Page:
JLA/Avengers is Canon

The Epic Crossover Event

JLA/Avengers, written by Kurt Busiek, is described on its Amazon page as “perhaps the most eagerly anticipated and memorable crossover of all time, as the Justice League of America unites with The Avengers. Superman, Batman, and the other members of the JLA join forces with Captain America, Iron Man, and the many other Avengers to fight a threat so immense it threatens two entire dimensions.” This was the ultimate Marvel/DC event, featuring hundreds of character cameos as well as headlining bouts like Superman vs Thor!

But are the events that played out in this adventure considered canon?

What is canon?

In regards to fictional universes, canon refers to everything that is judged to be included in the history, setting, circumstances, and overall makeup of the property. When the property is written by a single creator, then that person is responsible for acknowledging what is or is not canon. When it comes to much larger properties, the publisher sets the guideline that keeps contributing authors writing stories in the universe that “fit” in the continuity of what is expected for characters and events.

When ranking the validity of different types of evidence, I’d consider the following in order:

  1. Direct Comic Page Reference
  2. In-house Published Sourcebooks
  3. Off-hand Author/Publisher Comments
  4. All Third-Party Sources

Now, let’s get to the evidence…

The DC Evidence

This one is pretty easy since the author of JLA/Avengers also wrote a JLA arc that included overt references to the events of the crossover in its story. Kurt Busiek wrote it. DC published it on its comic pages. JLA/Avengers is clearly canon in DC.


The events of JLA/Avengers is referred to in JLA #107.

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In JLA #111, also written by Kur Busiek, Owlman explains that the Crime Syndicate reboot is a result of the events of the JLA/Avengers crossover.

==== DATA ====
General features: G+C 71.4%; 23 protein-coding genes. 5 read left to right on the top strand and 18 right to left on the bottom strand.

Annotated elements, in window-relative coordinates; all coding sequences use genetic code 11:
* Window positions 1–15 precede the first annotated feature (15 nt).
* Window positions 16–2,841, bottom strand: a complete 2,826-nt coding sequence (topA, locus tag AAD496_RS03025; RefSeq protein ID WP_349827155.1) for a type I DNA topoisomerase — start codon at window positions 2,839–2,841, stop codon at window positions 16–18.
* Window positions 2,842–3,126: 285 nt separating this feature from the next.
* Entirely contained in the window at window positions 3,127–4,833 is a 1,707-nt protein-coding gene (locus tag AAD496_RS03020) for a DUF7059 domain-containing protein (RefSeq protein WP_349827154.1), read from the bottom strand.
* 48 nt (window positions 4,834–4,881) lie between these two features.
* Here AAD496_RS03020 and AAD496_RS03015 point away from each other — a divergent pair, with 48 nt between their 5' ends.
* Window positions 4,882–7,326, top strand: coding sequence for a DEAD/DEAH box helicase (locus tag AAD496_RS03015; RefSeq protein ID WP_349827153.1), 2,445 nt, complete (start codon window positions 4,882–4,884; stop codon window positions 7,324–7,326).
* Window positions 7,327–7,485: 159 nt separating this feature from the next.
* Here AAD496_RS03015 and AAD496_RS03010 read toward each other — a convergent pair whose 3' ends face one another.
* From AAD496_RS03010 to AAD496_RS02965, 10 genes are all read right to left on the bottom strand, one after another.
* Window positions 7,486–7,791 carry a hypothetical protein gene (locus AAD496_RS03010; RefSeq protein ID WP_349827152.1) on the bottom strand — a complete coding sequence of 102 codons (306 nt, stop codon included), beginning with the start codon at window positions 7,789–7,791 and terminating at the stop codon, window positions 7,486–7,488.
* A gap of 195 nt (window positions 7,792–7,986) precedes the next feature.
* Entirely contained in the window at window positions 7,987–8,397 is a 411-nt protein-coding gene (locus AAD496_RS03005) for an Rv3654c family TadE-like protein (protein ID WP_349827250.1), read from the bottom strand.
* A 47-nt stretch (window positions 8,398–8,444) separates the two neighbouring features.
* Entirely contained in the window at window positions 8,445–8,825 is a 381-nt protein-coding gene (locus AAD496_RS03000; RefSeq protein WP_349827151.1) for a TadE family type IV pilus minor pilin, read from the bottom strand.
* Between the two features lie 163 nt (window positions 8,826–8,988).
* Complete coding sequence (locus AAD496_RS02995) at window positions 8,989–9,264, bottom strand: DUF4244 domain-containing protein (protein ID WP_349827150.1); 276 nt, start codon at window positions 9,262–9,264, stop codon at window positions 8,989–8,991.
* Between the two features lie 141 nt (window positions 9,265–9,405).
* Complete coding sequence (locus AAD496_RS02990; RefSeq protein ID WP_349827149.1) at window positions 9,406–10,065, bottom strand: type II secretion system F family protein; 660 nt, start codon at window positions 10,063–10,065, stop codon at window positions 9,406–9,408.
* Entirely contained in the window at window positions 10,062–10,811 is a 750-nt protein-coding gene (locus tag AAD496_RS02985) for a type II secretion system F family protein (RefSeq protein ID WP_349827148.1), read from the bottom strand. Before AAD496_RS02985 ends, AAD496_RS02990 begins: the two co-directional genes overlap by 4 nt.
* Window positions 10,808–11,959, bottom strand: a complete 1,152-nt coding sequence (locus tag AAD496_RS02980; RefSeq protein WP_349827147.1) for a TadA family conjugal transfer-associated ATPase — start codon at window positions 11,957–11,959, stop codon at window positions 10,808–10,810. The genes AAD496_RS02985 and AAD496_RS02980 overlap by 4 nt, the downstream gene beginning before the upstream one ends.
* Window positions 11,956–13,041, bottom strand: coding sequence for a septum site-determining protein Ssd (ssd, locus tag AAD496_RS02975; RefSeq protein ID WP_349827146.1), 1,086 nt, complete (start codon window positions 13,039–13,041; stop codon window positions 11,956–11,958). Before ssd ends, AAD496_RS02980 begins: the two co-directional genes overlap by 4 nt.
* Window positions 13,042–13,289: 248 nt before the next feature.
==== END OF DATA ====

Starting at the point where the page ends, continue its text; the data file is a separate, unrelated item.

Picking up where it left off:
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In addition to this, DC used the Cosmic Egg that appeared at the end of JLA/Avengers. In Trinity #7, John Stewart refers to the Avengers as “Others.”

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Marvel Evidence

Marvel repeatedly acknowledged the canonicity of the events that took place in JLA/Avengers in their 2008, 2011, and 2012 sourcebooks. These were all titled the Official Handbook of the Marvel Universe, published by Marvel themselves.


The Terminus entry states, “In a distant cosmos, he arrived on another Earth and began to rampage across its USA attracting and battling a league of justice-seeking superheroes. Though Terminus easily resisted even their mightiest warrior, their detective correctly deduced the importance of Terminus’ power lance. Combining their minds via their telepath, the heroes assaulted Terminus on several levels, then dumped him into thinking they were trying to steal his lance. As Terminus unleashed a potent blast of power through the lance, one of the heroes channeled the energy back at Terminus, blasting a hole in his helmet and incapacitating him. A being of high power from that universe then dispatched Terminus back to the Earth-616 reality.”

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In Monica’s entry, it mentions “the will-powered energies” of an “emerald gladiator.” That’s a reference to a GL (Kyle Raynor) who she fought in JLA/Avengers.

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The Galactus entry reads that he was “assaulted by yet another extra-dimensional powerhouse, who sought the origins of the universe, but he recovered via the actions of the Avengers and a league of heroes from another reality.”

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Avengers’ entry says that they “teamed with the league of heroes from a divergent cosmos to save both their universes from a cosmic scholar turned semi-omnipotent destroyer.”

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The Grandmaster’s entry recounts nearly the entire plot of JLA/Avengers.

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The Verdict

The events in JLA/Avengers is canon because it is acknowledged in publications from both Marvel and DC since its release.

3 Reasons Why King Kong vs Godzilla is a Terrible Idea

There are a ton of rumors about the sequel to the 2014 Godzilla movie, one of which being that King Kong will step up to face him.  As a cynic, I have a few problems with this fight.

Before I say anything, I have to admit that I love all types of monster movies.  I grew up watching the Godzilla movies from the 1960s and 1970s.  The original King Kong movie was amazing.  Even the recent remake was pretty good.  I’m looking forward to more films like those and Pacific Rim in the future.

I just have some issues with this specific fight.

#1 Size Matters

King Kong ranged in height from 18 to 60 feet.  In their first meeting, King Kong had to be swelled to a massive 150 feet just to meet Godzilla eye to eye.  The modern King Kong from Legendary Pictures is back to his 60-foot stature.